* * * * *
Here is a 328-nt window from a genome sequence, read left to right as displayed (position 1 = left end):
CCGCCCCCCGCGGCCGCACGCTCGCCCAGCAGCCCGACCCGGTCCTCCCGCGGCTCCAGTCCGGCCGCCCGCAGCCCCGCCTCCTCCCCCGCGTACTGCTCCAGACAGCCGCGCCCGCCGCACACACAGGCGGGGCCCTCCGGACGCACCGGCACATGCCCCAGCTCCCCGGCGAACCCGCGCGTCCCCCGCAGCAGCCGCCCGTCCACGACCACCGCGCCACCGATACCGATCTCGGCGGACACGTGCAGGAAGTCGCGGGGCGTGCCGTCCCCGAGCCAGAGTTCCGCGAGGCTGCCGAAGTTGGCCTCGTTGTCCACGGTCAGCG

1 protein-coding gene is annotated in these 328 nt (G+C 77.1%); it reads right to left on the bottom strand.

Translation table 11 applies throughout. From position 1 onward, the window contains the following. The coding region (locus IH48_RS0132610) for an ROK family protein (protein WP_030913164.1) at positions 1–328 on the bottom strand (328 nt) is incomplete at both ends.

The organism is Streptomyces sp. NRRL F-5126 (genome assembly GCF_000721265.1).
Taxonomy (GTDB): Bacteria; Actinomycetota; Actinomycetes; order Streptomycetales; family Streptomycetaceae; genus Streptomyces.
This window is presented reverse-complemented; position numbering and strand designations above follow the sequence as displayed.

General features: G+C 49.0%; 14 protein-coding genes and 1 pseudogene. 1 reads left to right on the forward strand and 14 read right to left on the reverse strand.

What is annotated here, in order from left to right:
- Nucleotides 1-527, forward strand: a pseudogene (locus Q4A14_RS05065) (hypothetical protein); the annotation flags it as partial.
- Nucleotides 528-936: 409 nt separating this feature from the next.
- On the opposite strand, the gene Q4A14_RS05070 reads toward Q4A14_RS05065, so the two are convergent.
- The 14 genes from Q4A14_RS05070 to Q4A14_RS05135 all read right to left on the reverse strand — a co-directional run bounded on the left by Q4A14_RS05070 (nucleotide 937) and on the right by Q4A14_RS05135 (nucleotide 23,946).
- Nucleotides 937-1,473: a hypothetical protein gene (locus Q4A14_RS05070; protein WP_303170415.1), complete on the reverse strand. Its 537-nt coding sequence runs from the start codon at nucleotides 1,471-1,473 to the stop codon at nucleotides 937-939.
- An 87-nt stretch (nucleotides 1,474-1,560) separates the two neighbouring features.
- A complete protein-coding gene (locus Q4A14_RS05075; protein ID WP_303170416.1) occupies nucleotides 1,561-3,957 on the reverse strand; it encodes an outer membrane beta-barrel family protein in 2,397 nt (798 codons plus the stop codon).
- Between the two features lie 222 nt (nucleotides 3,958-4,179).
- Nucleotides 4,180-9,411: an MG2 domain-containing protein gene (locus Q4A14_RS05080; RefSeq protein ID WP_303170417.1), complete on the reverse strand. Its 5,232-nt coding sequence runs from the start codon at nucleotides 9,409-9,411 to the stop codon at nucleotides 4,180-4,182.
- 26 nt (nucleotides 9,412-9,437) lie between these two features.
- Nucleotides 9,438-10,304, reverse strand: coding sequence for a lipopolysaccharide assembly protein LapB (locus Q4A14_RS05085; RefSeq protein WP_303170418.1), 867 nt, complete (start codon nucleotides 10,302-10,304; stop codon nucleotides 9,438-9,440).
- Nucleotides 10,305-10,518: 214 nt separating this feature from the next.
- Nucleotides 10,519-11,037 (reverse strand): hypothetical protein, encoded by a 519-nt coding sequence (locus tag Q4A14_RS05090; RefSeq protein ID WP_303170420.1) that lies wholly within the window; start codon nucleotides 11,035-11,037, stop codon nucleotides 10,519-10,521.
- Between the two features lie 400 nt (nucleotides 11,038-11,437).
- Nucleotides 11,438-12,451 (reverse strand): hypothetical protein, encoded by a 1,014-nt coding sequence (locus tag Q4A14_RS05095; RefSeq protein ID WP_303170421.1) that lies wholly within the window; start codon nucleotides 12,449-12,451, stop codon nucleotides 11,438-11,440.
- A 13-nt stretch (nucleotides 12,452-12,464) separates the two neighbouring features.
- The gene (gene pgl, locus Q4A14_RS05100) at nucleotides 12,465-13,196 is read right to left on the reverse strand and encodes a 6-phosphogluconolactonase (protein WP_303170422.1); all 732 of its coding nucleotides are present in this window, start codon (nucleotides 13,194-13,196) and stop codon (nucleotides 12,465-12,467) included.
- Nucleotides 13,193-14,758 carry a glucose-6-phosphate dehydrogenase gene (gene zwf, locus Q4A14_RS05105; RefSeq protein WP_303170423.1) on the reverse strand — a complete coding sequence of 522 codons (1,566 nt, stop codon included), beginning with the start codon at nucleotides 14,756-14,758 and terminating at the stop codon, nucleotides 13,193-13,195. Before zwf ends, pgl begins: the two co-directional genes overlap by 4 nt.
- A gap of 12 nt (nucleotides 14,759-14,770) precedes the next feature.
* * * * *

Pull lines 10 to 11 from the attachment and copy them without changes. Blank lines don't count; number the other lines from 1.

- Nucleotides 1-527, forward strand: a pseudogene (locus Q4A14_RS05065) (hypothetical protein); the annotation flags it as partial.
- Nucleotides 528-936: 409 nt separating this feature from the next.